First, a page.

Yes, he worshiped the spirit of a master’s work! If the letter expressed it adequately, he felt it at once and strictly adhered to that letter. Bach, for instance, he never touched with the editorial pen (and he was a profound Bach scholar), for his tran­scriptions of the organ-fugues cannot come under that head. But when he played Beethoven he did, here and there, resort to an occasional doubling of the bass, or to make a chord more full if the climax required it. In stormy passages of broken octaves in both hands (like in the two closes of the first Allegro in the Sonata in C, op. 2, No. 3) he always took alternating double octaves. It is more in keep­ing with the modern piano and produces the palpably intended brilliant effect much better.

He objected seriously to the deducing of a law or rule from such little liberties. “It must come of it­self, because you feel like doing it; otherwise stick to the text!” Such was his frequent admonition and he was especially impressive with this advice when he dealt with one of those small-caliber fellows who saw his whole greatness only in such trifling things and who would quote as a precedent what had occurred to him only at the spur of the moment, or who would charge to the teacher in him what the artist of genius had suggested.

Still, when dealing with those of whom he believed that they understood him, he went a goodly distance into the realm of freedom. Never so far as to alter the spirit, even of the smallest sentence; but he often did play things as he thought that “Beethoven would surely have written them, had he written in our day.”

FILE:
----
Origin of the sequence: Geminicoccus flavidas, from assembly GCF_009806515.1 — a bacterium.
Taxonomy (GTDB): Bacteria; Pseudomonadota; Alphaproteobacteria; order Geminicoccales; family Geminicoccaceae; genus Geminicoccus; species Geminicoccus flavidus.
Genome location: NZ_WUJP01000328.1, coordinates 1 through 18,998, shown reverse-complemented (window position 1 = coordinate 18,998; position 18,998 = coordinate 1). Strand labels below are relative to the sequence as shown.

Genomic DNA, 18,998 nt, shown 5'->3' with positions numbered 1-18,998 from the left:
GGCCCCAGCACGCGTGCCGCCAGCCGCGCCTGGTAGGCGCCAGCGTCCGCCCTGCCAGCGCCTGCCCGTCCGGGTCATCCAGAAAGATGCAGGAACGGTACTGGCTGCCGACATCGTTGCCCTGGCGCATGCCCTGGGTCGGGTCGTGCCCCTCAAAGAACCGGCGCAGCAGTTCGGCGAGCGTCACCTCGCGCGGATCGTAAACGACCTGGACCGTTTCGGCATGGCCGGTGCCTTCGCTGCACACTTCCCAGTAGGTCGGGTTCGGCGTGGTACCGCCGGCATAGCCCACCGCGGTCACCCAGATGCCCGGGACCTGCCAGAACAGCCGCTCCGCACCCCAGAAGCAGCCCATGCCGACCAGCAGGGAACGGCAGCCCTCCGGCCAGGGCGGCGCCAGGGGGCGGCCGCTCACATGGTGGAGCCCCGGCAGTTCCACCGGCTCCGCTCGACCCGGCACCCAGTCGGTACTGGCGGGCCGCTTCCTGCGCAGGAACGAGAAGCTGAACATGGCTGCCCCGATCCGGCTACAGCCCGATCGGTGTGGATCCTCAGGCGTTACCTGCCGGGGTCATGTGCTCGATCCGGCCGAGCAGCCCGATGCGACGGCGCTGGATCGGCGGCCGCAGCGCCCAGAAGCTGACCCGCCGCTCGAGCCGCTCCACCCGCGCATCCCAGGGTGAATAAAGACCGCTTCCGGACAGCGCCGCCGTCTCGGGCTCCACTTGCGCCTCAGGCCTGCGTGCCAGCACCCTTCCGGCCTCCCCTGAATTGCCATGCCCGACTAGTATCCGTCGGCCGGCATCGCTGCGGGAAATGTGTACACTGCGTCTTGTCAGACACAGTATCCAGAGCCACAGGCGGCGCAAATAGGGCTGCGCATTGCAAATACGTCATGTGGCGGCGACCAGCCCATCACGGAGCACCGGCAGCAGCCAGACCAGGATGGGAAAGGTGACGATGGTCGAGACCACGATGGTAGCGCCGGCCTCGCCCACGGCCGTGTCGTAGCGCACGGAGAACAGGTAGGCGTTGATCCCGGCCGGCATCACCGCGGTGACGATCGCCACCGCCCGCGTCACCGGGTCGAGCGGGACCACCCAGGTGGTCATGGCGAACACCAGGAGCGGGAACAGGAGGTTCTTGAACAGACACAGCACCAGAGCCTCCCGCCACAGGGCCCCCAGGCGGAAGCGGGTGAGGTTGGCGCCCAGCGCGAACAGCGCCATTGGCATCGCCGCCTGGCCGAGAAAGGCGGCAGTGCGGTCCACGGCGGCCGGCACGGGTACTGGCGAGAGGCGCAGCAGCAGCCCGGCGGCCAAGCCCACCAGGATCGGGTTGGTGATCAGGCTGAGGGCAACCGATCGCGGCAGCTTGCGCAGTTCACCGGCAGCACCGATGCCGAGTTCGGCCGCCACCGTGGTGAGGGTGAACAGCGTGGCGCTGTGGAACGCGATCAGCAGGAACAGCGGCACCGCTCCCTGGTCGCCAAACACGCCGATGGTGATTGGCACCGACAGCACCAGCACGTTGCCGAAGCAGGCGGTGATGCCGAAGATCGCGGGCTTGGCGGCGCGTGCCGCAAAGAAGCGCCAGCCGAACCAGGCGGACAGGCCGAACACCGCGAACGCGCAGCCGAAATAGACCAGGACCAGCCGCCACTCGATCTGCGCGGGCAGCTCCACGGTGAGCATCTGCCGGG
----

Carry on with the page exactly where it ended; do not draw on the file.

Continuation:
In modern music he used his freedom in the widest measure. Being beyond any possible question the prince of all piano-players of his time and surely also of all his contemporary piano-writers, he was a perfect Sherlock Holmes in detecting where, either through inexperience or oversight, an author had done injustice to his own thought; where a climax required a short prolongation to lead more satis­factorily to a grand pause, or to a great outburst; where a harmonic nicety, justified and required by kindred ones in the piece, or by the author’s general style and manner had eluded his notice; where a little embroidery of the Chopin type was either too clumsy or stiff, or too flimsy for the occasion; where the author was negligently inconsistent in phrasing the derivatives of, or the allusions to, his own main subjects.